After a somewhat slow start, this book is really starting to pick up. I’m glad we didn’t have to wait until the end of the series for the Trinity to battle their opposites. The blending of the personalities is a good idea, and I like how they’re using what was supposed to be a hindrance into a strength. It’s why these three heroes ARE the trinity. They can turn weaknesses into strengths and inspire others to do so. I’ve liked Mark Bagley’s work since I picked up the first issue of New Warriors on a spinner rack almost two decades ago. I was disappointed when he left the title, but thrilled when he showed up on Amazing Spider-Man, a title I was already reading. I didn’t read Thunderbolts, but I’ve been reading Ultimate Spider-Man since the beginning, and his run with Bendis is legendary. It’s nice to see him branching out to DC now, and I think he’s finally getting the hang of the characters...which is good since he’s drawing just about all of their heroes in these last two issues!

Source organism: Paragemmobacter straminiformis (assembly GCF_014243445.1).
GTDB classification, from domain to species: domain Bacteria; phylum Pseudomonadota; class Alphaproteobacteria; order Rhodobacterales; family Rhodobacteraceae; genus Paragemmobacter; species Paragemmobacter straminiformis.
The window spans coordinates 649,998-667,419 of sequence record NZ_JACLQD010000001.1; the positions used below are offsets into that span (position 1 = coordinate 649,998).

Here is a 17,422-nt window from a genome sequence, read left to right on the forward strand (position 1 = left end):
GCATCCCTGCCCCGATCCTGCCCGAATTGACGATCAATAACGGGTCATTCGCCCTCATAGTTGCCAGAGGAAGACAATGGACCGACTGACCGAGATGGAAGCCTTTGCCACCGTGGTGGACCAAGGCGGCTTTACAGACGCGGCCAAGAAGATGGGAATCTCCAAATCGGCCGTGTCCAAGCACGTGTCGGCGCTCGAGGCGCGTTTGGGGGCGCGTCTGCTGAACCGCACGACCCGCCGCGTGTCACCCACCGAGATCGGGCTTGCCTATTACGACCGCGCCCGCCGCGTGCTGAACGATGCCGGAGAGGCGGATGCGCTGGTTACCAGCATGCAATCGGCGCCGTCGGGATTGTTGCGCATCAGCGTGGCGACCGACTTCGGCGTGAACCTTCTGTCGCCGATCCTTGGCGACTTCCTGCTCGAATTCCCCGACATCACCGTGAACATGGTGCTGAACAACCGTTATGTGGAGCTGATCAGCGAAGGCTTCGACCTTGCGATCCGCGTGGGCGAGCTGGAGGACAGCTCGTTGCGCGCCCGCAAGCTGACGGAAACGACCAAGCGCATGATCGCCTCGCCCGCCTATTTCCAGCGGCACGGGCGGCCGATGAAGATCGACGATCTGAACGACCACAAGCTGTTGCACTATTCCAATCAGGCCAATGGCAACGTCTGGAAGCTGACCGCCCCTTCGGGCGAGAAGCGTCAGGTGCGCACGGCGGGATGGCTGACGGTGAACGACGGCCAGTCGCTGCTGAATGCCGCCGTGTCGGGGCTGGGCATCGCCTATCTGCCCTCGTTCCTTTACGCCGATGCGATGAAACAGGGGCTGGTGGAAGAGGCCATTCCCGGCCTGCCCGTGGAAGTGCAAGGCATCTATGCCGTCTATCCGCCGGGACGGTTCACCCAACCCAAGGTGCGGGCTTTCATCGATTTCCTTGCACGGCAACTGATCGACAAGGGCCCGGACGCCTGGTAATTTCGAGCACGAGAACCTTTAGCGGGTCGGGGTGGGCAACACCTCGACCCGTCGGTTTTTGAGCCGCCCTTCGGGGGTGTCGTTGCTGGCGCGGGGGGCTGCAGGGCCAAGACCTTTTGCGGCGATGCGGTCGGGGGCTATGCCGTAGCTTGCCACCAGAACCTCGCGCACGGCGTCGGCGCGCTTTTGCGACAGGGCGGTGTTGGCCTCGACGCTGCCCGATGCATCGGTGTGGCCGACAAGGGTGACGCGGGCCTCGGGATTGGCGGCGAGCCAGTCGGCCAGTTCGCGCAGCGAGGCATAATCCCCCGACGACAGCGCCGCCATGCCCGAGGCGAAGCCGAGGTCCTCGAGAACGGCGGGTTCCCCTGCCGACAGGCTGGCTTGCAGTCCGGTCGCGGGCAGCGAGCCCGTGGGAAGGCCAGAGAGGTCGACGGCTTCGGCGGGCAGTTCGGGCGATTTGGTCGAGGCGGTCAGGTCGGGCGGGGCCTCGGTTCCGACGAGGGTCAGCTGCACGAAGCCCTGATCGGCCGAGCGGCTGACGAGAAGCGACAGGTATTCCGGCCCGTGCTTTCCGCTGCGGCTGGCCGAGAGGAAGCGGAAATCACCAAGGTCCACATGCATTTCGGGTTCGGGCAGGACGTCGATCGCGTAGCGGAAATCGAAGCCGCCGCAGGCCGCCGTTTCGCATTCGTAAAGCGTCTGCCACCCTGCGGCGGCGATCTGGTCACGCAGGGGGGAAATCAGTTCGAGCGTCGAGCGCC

Young X-Men #6

As with the new X-Force book, I figured I’d start back into the X-world after the current calamity with some brand new books rather than jumping right into Uncanny X-Men or X-Men: Legacy. I’ve been very pleased with this book. The only character on this new team that I was even remotely familiar with was Dust since I read all of Morrison’s stint on New X-Men. But I didn’t feel knowing the team members intimately was all that important, and I was pretty much right. The first story arc had some double crossings in it and some good (if not a bit one-sided) battles with the original Young X-Men, the first group of New Mutants. When all was said and done, we had a traitor revealed, the villain revealed, and a team member dead. This issue was fallout from that, and it worked well. Now we’re getting the official formation of the team, and we’re seeing a lot of emotion and angst. I’m really looking forward to seeing how this will all play out.